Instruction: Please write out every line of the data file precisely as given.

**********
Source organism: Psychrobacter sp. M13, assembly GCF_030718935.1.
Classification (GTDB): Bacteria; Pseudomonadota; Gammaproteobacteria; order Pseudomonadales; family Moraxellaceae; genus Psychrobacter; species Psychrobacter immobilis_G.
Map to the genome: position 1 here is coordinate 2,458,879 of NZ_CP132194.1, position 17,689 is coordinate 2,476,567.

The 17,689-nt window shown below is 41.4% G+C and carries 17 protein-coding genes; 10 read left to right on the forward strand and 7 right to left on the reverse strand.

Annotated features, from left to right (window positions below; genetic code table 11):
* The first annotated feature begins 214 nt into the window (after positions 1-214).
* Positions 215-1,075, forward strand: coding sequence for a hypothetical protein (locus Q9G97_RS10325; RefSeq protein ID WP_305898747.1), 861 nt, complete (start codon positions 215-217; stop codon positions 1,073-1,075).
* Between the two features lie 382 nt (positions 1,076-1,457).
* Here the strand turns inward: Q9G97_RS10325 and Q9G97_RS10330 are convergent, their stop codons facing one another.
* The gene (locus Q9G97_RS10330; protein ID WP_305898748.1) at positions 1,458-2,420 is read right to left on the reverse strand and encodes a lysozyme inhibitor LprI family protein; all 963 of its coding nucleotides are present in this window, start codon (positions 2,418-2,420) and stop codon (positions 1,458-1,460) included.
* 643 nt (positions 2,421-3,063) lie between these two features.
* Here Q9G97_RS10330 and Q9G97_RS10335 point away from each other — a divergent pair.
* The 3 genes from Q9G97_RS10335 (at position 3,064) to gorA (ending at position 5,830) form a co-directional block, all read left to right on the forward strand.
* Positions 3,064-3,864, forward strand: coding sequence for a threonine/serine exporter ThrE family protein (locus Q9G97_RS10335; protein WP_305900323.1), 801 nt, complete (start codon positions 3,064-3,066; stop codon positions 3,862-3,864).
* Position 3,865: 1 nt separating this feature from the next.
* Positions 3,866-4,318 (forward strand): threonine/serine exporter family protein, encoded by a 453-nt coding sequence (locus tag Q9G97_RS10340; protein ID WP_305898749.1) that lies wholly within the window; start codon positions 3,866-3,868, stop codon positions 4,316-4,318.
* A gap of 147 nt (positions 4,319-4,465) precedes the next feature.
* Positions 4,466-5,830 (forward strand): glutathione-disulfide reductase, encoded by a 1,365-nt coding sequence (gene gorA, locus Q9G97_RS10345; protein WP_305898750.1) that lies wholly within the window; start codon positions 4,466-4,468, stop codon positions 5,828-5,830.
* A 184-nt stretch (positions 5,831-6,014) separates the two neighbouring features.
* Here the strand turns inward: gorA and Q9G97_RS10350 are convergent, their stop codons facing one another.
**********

Source organism: Psychrobacter sp. M13, assembly GCF_030718935.1.
Classification (GTDB): Bacteria; Pseudomonadota; Gammaproteobacteria; order Pseudomonadales; family Moraxellaceae; genus Psychrobacter; species Psychrobacter immobilis_G.
Map to the genome: position 1 here is coordinate 2,458,879 of NZ_CP132194.1, position 17,689 is coordinate 2,476,567.

The 17,689-nt window shown below is 41.4% G+C and carries 17 protein-coding genes; 10 read left to right on the forward strand and 7 right to left on the reverse strand.

Annotated features, from left to right (window positions below; genetic code table 11):
* The first annotated feature begins 214 nt into the window (after positions 1-214).
* Positions 215-1,075, forward strand: coding sequence for a hypothetical protein (locus Q9G97_RS10325; RefSeq protein ID WP_305898747.1), 861 nt, complete (start codon positions 215-217; stop codon positions 1,073-1,075).
* Between the two features lie 382 nt (positions 1,076-1,457).
* Here the strand turns inward: Q9G97_RS10325 and Q9G97_RS10330 are convergent, their stop codons facing one another.
* The gene (locus Q9G97_RS10330; protein ID WP_305898748.1) at positions 1,458-2,420 is read right to left on the reverse strand and encodes a lysozyme inhibitor LprI family protein; all 963 of its coding nucleotides are present in this window, start codon (positions 2,418-2,420) and stop codon (positions 1,458-1,460) included.
* 643 nt (positions 2,421-3,063) lie between these two features.
* Here Q9G97_RS10330 and Q9G97_RS10335 point away from each other — a divergent pair.
* The 3 genes from Q9G97_RS10335 (at position 3,064) to gorA (ending at position 5,830) form a co-directional block, all read left to right on the forward strand.
* Positions 3,064-3,864, forward strand: coding sequence for a threonine/serine exporter ThrE family protein (locus Q9G97_RS10335; protein WP_305900323.1), 801 nt, complete (start codon positions 3,064-3,066; stop codon positions 3,862-3,864).
* Position 3,865: 1 nt separating this feature from the next.
* Positions 3,866-4,318 (forward strand): threonine/serine exporter family protein, encoded by a 453-nt coding sequence (locus tag Q9G97_RS10340; protein ID WP_305898749.1) that lies wholly within the window; start codon positions 3,866-3,868, stop codon positions 4,316-4,318.
* A gap of 147 nt (positions 4,319-4,465) precedes the next feature.
* Positions 4,466-5,830 (forward strand): glutathione-disulfide reductase, encoded by a 1,365-nt coding sequence (gene gorA, locus Q9G97_RS10345; protein WP_305898750.1) that lies wholly within the window; start codon positions 4,466-4,468, stop codon positions 5,828-5,830.
* A 184-nt stretch (positions 5,831-6,014) separates the two neighbouring features.
* Here the strand turns inward: gorA and Q9G97_RS10350 are convergent, their stop codons facing one another.